Lessons in User Experience Design from the Stage
Make an entrance.
Whether it’s a burlesque performer striding onto stage with an immense air of confidence, or a chamber musician somberly entering the concert hall, great performers know that an audience’s first impression sets the tone for an entire performance.
If you are a business, the web is the stage where you will make your “entrance” or first touch point with many prospective customers. And, on this stage you have 5-10 seconds or less to make a good first impression—so you better make it a good one. Your entrance could be your website’s homepage, or more often than not, a deeper-level landing page arrived to from a key word search.
How do you make a good first impression? Use clear and pointed brand messaging, compelling imagery, and web page layout to convey your company’s core business and values. Is your company culture helpful and caring? Or, is it bold and flippant? Or, perhaps it’s stately and conservative?
Your primary navigation labels also play a role in the story of your brand. Take the Life Well Run website as an example, the global primary navigation reads: “Professional Managers,” “Leadership,” “Partnerships,” “Building Community,” and “Join the Campaign.” These labels are both informative and emotive, and convey at a glance what the business is all about.
Develop your character—and make it interesting!
Character counts! And, I’m not talking about the 140 characters that make up a tweet here. I’m talking about a collection of qualities that defines our perception of an actor, dancer, musician, etc.
At TBG, when we kick off a project with a new client, we always begin the process with a discovery phase in which we ascertain the company’s character. We ask questions to get to the crux of which qualities and offerings differentiate the business from its competitors, and then we develop marketing, Information Architecture (IA) and design strategies to develop and emphasis this character.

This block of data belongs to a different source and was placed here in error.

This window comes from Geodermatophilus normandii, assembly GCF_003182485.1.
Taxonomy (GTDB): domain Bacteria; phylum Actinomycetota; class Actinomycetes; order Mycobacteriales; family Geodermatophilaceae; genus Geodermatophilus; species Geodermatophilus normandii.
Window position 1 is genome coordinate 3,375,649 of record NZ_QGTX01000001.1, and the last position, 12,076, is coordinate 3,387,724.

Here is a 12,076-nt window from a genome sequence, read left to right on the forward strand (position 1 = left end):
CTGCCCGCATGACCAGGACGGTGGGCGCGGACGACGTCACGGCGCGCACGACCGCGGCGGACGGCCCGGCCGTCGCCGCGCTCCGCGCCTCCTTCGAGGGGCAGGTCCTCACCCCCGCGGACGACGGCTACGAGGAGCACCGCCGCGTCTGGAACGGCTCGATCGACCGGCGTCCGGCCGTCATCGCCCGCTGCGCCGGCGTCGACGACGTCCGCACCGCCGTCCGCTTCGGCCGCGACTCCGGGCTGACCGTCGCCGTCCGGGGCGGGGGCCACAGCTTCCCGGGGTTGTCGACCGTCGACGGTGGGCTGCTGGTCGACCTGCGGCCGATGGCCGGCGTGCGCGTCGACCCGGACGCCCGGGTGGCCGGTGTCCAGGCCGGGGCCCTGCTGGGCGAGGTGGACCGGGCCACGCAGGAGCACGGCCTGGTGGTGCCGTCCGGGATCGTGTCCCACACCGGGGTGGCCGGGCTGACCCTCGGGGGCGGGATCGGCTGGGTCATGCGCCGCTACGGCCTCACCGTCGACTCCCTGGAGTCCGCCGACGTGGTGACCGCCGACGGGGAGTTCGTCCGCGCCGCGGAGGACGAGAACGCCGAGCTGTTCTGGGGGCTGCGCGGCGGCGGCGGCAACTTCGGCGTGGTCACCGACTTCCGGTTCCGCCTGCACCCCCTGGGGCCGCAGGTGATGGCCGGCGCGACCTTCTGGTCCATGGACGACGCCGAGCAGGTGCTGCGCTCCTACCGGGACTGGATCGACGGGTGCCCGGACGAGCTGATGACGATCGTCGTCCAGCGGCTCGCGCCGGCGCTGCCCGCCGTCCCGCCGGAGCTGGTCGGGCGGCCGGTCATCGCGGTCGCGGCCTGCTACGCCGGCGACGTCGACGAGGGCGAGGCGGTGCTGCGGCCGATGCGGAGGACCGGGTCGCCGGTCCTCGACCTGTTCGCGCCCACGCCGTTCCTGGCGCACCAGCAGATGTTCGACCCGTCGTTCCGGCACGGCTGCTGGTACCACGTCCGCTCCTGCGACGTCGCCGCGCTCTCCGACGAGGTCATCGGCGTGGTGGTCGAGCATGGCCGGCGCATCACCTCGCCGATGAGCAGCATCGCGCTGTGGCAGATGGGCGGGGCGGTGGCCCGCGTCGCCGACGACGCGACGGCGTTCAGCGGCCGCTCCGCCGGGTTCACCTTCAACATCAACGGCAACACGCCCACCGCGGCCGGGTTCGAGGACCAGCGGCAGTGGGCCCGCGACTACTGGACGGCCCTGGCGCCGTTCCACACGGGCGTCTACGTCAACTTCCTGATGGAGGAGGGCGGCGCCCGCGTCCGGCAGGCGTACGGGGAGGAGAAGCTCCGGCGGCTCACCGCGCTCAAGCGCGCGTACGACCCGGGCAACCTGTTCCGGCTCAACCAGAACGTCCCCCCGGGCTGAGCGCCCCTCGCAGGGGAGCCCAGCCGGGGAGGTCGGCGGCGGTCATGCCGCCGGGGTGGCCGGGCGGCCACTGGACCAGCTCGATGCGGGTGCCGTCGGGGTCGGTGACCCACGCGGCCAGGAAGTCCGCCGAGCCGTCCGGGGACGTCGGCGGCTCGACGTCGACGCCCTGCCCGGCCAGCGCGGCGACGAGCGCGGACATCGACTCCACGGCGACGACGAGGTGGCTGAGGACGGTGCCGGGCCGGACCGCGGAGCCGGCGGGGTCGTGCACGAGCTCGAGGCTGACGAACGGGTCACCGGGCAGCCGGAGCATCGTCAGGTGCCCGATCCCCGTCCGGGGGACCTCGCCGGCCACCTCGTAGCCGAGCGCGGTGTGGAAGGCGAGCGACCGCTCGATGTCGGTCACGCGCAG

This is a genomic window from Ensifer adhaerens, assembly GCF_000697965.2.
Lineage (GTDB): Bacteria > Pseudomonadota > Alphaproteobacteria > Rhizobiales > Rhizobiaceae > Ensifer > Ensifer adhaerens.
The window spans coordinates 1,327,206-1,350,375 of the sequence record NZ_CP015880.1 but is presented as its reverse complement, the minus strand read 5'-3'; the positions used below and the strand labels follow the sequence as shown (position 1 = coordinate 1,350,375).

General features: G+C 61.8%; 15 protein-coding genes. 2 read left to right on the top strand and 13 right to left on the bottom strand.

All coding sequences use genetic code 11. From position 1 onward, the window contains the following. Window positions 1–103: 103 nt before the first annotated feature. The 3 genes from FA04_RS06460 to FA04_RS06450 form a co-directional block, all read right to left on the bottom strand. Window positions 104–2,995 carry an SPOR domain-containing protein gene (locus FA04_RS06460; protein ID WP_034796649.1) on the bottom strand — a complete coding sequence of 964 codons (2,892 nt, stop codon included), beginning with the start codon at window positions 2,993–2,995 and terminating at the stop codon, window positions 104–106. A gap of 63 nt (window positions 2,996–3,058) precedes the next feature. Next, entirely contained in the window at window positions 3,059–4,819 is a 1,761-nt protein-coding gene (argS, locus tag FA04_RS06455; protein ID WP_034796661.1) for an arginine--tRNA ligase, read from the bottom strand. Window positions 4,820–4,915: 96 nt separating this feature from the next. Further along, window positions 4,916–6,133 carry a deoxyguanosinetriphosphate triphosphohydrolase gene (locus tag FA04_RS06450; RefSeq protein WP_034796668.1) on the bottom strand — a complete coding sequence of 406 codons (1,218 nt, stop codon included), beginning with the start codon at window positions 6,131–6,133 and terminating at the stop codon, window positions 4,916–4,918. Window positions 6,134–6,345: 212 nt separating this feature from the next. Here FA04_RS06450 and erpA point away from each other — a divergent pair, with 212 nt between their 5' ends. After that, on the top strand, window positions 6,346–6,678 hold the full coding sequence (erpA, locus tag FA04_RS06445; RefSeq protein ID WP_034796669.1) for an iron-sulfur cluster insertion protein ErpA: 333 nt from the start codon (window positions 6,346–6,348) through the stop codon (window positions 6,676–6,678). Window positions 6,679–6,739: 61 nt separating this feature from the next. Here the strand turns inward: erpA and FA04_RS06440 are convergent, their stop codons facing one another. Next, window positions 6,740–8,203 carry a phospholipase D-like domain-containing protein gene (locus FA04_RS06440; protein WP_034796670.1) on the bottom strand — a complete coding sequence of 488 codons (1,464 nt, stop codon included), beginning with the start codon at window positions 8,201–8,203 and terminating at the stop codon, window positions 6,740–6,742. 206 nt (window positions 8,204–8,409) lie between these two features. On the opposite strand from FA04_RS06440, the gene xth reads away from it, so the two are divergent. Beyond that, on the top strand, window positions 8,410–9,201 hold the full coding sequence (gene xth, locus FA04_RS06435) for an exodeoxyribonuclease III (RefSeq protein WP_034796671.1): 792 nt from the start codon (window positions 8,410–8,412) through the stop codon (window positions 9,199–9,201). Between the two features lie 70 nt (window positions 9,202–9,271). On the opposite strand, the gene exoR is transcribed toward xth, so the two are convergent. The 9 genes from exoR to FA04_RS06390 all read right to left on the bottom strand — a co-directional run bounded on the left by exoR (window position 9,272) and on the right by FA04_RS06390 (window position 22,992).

Pausing—brief moments of silence and stillness—adds power and drama to any performance. A well-played dramatic pause commands the audience’s attention and heightens anticipation by creating tension between stillness and movement, as demonstrated here by Futurama’s Bender: http://youtu.be/g_SeVyzFxA8.
In web design, whitespace is akin to the dramatic pause. White space or “negative space” refers to the empty space between and around images, text, buttons and other elements of a web page.
Whitespace is critical for basic usability, but it also offers so much more. Like the dramatic pause, whitespace is an active element in creating an engaging experience for your audience. Its use can accentuate brand messages and calls to action, create an air of elegance and sophistication, and give your users space to breathe, relax and absorb the information presented.
White space plays a key role in this TBG created website design for Southern Exposure, a partnership of Mid Atlantic Arts Foundation, the National Endowment for the Arts and the Robert Sterling Clark Foundation.
Awe your audience with the element of surprise.
Think of your favorite TV series or theatrical production. What about the story or the act got you hooked? I’m willing to bet the performance contained an exciting twist, something unexpected—something that made you say “wow.”
How do we “wow” website users? Clever messaging, engaging content and impactful imagery are a start, but on the web we also have the possibility of motion and interaction. Take our homepage design for Children’s National Health System, for example. Yes, the homepage boasts emotionally compelling imagery, short and sweet positioning statements and patient stories, but also interactive content areas with very subtle motion as an added bonus. These small—but certainly not slight—interactive design elements create an engaging and pleasurable experience for users.
Behind any delightful web design is a solid information architecture. (And no, I am not just saying this because IA happens to be my specialty.) Your users’ delight will quickly wear thin if they cannot find information they are looking for or complete a desired task. Also, too much of a good thing is…well, not a good thing. Overdoing it with strong colors, bold text, and interactive design elements can overwhelm users. It’s a balancing act between usability and delight.
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